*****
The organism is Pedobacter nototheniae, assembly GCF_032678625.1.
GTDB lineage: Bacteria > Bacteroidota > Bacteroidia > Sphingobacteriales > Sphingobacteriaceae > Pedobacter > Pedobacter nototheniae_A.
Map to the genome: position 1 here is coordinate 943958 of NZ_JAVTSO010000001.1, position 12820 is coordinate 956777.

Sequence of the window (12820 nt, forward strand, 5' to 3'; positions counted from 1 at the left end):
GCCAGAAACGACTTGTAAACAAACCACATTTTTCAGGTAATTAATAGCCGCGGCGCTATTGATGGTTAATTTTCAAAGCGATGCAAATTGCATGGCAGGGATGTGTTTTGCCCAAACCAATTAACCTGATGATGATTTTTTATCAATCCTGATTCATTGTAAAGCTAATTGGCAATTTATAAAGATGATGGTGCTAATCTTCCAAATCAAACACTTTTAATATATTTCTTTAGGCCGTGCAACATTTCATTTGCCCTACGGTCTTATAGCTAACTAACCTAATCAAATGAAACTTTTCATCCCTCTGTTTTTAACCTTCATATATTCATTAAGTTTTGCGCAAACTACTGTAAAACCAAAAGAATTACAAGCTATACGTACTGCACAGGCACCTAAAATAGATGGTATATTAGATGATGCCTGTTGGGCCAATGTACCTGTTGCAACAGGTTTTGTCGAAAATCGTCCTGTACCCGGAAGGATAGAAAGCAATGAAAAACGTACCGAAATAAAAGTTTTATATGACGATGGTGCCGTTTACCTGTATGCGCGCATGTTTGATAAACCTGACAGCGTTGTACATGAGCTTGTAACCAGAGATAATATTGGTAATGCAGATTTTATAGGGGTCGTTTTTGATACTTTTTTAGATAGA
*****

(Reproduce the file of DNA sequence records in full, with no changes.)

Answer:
The organism is Pedobacter nototheniae, assembly GCF_032678625.1.
GTDB lineage: Bacteria > Bacteroidota > Bacteroidia > Sphingobacteriales > Sphingobacteriaceae > Pedobacter > Pedobacter nototheniae_A.
Map to the genome: position 1 here is coordinate 943958 of NZ_JAVTSO010000001.1, position 12820 is coordinate 956777.

Sequence of the window (12820 nt, forward strand, 5' to 3'; positions counted from 1 at the left end):
GCCAGAAACGACTTGTAAACAAACCACATTTTTCAGGTAATTAATAGCCGCGGCGCTATTGATGGTTAATTTTCAAAGCGATGCAAATTGCATGGCAGGGATGTGTTTTGCCCAAACCAATTAACCTGATGATGATTTTTTATCAATCCTGATTCATTGTAAAGCTAATTGGCAATTTATAAAGATGATGGTGCTAATCTTCCAAATCAAACACTTTTAATATATTTCTTTAGGCCGTGCAACATTTCATTTGCCCTACGGTCTTATAGCTAACTAACCTAATCAAATGAAACTTTTCATCCCTCTGTTTTTAACCTTCATATATTCATTAAGTTTTGCGCAAACTACTGTAAAACCAAAAGAATTACAAGCTATACGTACTGCACAGGCACCTAAAATAGATGGTATATTAGATGATGCCTGTTGGGCCAATGTACCTGTTGCAACAGGTTTTGTCGAAAATCGTCCTGTACCCGGAAGGATAGAAAGCAATGAAAAACGTACCGAAATAAAAGTTTTATATGACGATGGTGCCGTTTACCTGTATGCGCGCATGTTTGATAAACCTGACAGCGTTGTACATGAGCTTGTAACCAGAGATAATATTGGTAATGCAGATTTTATAGGGGTCGTTTTTGATACTTTTTTAGATAGA